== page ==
According to a Washington Post reporter observing from the courtroom, some jurors perked up as the defense pointed out the personal connections.

The personal detour of Corcoran’s questioning tried to pry into Amerling’s connections with the prosecutor, and also revealed they had both worked together almost two decades ago on a Democratic-led House committee. Most of the book club is former staff of retired Democratic Rep. Henry Waxman, Amerling said.

Corcoran pressed on. In response to another question of his, Amerling said the book club’s discussion typically would start with a book, then it was “not unusual we would talk about politics in some way or another.”

That concluded the book club questions. Corcoran then turned back to ask Amerling about Bannon communications with the committee.

Well, of course they did.  Gossip!  Something the jury can understand!  What it has to do with Bannon's contempt of Congress is anybody's guess, and I'm guessing the jury didn't take that bait.  They just wanted to hear more gossip; liven up the day.

It's my day to ask and then receive.  We're already on redirect: 

That's gonna leave a mark.  Bannon's "good faith," IOW, isn't all that good.  Cilizza backs up my impressions:

US District Carl Nichols announced after the recess that he was allowing questions about the letters that have been sent to the committee indicating that Steve Bannon was now able to cooperate, to the extent those letters speak to whether the subpoena deadlines were fixed or whether Bannon thought they might be flexible.

“The bar for relevance is very low and this letter in particular could be relevant to that question,” Nichols said before the jury returned, adding the "the leash will be very tight."
Upon the request from the DOJ, Nichols gave instructions to the jury about how the letters should be considered. He said the letters were being admitted for a “limited purpose” — whether the dates Bannon had to comply were fixed and whether he deliberately and intentionally failed to comply.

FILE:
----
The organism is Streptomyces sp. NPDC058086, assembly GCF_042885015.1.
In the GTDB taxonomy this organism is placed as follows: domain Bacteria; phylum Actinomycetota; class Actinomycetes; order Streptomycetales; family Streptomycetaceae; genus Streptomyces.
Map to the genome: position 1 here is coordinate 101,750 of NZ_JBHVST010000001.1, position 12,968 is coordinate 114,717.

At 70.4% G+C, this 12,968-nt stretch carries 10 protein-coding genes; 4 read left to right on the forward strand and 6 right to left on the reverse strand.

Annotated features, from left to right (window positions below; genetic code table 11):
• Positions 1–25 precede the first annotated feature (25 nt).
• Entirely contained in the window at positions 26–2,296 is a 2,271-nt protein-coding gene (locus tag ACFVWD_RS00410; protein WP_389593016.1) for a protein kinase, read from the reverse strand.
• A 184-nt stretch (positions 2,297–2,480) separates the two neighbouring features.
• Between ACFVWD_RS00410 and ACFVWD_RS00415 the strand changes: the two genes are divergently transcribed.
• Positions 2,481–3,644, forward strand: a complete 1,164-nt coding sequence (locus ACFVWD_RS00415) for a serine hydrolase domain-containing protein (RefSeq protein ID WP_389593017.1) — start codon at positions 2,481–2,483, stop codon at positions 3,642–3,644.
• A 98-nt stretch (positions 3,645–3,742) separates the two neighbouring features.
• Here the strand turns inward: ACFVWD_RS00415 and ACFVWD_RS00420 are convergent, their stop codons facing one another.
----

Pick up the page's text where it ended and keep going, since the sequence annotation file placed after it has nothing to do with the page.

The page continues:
Bannon’s beliefs that executive privilege excused him from testifying “are irrelevant in this case,” Nichols said. Any future compliance by Bannon with the subpoena was also not relevant, Nichols told the jury.

That sound you hear is nails being driven into a coffin.   

Still updating, first with a little meat on the bones from CNN:

After going through some of the language of the July 14 committee response to Steve Bannon’s bid to testify, prosecutor Amanda Vaughn zeroed in on the timing of the offer.

Upon questioning from Vaughn, House staffer Kristin Amerling testified about the time lost between the original October subpoena deadline and the July offer to cooperate. Vaughn then went back to the Jan. 6 committee’s October communications about the subpoenas and Bannon’s lack of compliance, revisiting language where the committee reaffirmed the October deadlines and said Bannon risked being found in contempt by not complying with the subpoena. Vaughn walked Amerling through the process the House went through in finding Bannon in contempt and Amerling testified that at no point did Bannon offer to cooperate then.

Vaughn also asked Amerling about the lawsuit former President Donald Trump brought challenging the release of his White House documents to the investigation. The lawsuit had been referenced in an October letter from Bannon's attorney as a reason for him not complying.

After it was established that the Supreme Court ruling in the committee’s favor in that case in January, Amerling testified that he did not offer to cooperate then. Nor did he cooperate after he was indicted in November.

Did Bannon offer to cooperate in February? March? April? May? Amerling testified no.

The offer to testify "came into email a little bit after midnight on July 10,” Amerling said, later adding that it was a “matter of days” before trial.

Ladies and gentlemen of the jury, remember this is irrelevant.  Also:  draw your own conclusions.  

The fillet of soul, she is about ready. 

The fact is, he didn't comply. EOD.